But no farm conference, internship, or book prepared me for the challenges of farming as a person of color.
I don’t want to be labeled the farm blogger who only talks about race, but it’s something I can’t ignore. Race permeates my life. It is something I live with and through, that we all live with and through, even as farmers. Racism isn’t unique to cities; in the country—in the bucolic landscapes in which we farm—it is also a problem, one that hinders a large segment of young farmers and keeps others from farming altogether.
I’ve had farm advisors deter me from growing Southeast Asian crops, explaining, as if to protect me from something I didn’t understand, that there was no market for them. This despite the fact that there are over 4.9 million Asian Americans in California, the fastest growing demographic group in the state. At local markets, I’ve seen people shoo their friends away from my farm stand saying, “Asians don’t grow organic.” Others ask me if I speak English, using this as a precondition to purchasing. Even simply living in a farming area is hard. I’d avoid going to the only grocery store in 20 miles because I often see trucks flying Confederate flags parked out front. It isn’t uncommon for people to yell racial epithets at me or threaten violence as I walk down the street, telling me to “go home.”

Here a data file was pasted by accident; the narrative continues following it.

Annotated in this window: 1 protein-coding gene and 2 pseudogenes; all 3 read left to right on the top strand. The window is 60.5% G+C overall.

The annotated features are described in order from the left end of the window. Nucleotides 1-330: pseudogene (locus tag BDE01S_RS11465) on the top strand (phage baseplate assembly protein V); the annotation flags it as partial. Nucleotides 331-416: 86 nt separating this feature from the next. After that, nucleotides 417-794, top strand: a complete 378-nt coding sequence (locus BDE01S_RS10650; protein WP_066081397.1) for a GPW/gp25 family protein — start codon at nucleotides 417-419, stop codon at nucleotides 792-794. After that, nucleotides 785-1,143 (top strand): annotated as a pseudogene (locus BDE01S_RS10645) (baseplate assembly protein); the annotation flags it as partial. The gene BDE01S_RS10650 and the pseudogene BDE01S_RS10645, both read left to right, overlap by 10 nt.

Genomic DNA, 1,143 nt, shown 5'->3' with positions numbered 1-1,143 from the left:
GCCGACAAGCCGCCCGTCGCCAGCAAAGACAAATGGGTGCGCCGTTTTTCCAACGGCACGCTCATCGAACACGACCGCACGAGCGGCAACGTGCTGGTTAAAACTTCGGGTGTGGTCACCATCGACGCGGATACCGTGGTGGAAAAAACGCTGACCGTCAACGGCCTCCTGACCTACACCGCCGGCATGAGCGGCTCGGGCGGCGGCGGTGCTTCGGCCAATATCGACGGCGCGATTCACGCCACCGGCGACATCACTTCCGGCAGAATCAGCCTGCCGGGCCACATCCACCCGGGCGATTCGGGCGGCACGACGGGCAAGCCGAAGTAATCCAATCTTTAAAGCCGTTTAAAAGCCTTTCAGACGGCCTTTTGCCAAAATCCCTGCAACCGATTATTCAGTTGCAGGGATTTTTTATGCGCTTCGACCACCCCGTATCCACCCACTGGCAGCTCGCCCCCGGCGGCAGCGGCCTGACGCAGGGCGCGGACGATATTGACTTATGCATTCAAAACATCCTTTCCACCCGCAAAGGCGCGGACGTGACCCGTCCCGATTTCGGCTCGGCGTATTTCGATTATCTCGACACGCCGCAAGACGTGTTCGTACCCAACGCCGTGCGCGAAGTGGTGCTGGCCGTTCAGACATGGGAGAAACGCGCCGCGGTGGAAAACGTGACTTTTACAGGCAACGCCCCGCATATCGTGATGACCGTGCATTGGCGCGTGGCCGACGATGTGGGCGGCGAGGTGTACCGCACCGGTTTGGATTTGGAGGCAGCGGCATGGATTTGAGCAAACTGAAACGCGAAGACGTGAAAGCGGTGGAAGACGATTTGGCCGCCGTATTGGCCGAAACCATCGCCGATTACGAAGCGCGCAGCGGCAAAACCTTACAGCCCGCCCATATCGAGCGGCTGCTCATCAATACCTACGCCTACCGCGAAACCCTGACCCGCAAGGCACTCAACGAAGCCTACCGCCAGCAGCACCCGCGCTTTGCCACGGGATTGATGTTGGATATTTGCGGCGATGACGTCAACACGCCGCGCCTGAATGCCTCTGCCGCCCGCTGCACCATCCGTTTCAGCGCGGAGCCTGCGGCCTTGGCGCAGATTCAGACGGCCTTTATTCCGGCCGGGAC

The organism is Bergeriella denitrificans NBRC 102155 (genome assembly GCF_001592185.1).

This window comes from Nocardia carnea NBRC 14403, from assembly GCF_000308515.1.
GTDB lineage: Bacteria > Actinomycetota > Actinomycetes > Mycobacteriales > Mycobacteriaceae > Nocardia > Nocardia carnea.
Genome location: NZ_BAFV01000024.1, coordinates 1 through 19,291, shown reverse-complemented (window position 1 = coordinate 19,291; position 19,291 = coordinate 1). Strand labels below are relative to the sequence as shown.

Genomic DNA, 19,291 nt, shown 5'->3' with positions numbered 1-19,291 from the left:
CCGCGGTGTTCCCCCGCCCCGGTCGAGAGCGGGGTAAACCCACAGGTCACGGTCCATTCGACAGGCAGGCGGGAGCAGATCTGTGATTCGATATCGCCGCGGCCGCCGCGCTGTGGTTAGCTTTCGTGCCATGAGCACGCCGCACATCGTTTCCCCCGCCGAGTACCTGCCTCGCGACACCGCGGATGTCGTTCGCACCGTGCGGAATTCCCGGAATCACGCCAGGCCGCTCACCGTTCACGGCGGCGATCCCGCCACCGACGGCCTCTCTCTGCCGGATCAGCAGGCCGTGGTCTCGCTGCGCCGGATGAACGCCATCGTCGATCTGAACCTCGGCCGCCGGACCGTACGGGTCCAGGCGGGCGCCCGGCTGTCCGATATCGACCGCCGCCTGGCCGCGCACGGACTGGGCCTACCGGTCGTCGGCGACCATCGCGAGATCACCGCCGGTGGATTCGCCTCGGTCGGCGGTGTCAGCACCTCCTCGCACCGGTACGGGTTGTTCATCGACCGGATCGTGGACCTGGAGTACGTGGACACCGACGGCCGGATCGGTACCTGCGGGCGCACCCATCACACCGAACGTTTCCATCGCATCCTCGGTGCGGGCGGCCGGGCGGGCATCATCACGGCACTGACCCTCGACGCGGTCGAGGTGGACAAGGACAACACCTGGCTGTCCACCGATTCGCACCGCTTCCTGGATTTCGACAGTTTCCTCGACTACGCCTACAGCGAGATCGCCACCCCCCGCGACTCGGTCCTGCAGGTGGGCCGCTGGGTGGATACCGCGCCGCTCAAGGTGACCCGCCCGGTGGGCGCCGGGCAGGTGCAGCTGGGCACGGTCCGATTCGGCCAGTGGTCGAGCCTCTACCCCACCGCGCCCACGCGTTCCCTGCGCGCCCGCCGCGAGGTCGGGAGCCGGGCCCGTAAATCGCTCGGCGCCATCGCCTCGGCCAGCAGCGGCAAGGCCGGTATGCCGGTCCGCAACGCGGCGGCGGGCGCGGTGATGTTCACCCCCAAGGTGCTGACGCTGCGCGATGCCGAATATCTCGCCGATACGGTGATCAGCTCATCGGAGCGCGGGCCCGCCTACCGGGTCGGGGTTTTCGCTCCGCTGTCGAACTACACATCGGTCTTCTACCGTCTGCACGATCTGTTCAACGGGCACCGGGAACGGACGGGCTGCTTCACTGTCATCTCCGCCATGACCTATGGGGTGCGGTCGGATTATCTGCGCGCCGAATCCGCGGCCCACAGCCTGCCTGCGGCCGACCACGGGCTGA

But this is my home. I farm in a rural area because that’s where farms can exist at a viable scale. But it keeps me far from family, friends, and an understanding community that affords me safety. At times, it has left me feeling confined to my farm. Needing camaraderie, I sought out farmers of color using Natasha Bowen’s The Color of Food website, which is an extension of her book that contains portraits and stories of farmers of color across America, plus a map of where they live and farm. I contacted the only farmer within 200 miles, Kristyn Leach of Namu Farm. We exchanged information about seed, cultivation, and marketing, but also shared solidarity, something more important than knowledge. My connection with Kristyn inspired me to convene other Asian American farmers to discuss market opportunities, collaborate on customer education, and share best practices. This group became the Asian American Farmers Alliance.